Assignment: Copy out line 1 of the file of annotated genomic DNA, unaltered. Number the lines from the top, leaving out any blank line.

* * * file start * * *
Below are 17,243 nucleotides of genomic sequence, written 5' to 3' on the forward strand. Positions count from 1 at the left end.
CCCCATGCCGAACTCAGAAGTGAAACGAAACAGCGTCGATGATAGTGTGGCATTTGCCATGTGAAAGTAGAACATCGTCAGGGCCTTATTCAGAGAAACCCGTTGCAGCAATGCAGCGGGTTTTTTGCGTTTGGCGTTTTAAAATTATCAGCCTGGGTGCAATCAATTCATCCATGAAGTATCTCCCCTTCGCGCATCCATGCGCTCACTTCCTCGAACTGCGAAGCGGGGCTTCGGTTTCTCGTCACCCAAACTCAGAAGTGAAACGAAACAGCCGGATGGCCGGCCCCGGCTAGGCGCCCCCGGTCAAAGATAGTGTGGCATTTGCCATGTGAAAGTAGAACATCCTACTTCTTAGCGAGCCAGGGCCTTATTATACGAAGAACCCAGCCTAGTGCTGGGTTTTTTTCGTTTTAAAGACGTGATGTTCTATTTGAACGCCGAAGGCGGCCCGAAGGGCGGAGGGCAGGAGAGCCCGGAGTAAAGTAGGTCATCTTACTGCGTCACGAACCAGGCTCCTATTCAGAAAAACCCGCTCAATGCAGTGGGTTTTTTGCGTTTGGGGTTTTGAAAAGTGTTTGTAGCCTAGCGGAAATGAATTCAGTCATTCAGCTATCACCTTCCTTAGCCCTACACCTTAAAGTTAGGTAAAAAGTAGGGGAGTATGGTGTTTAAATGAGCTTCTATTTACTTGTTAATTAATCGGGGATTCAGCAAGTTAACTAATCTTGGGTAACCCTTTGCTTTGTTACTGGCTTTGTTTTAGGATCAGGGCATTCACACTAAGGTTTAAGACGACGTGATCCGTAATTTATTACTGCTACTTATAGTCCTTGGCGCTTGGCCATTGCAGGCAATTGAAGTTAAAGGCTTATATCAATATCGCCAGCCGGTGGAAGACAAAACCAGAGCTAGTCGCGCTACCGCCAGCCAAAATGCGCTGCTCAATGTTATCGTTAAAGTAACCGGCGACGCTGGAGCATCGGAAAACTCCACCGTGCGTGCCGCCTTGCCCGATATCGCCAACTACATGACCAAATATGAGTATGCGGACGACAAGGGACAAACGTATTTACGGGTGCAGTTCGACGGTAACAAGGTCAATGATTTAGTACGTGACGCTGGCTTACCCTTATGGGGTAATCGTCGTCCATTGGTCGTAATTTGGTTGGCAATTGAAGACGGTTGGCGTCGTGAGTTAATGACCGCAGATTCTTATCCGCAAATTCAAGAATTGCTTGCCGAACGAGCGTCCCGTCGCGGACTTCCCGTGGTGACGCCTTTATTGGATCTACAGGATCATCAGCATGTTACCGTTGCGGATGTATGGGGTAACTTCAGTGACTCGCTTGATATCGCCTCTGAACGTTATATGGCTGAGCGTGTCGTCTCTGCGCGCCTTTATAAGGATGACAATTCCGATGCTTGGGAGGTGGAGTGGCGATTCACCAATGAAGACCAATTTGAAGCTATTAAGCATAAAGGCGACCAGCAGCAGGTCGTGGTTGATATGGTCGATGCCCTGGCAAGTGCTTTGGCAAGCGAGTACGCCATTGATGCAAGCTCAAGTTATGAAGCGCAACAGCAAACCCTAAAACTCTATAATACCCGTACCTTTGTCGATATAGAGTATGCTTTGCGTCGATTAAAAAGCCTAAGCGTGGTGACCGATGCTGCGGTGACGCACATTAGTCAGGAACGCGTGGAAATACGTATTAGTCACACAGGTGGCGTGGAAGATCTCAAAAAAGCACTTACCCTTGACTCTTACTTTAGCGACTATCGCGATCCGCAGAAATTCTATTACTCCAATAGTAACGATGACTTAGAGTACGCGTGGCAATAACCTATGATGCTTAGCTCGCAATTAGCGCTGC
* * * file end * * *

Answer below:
Below are 17,243 nucleotides of genomic sequence, written 5' to 3' on the forward strand. Positions count from 1 at the left end.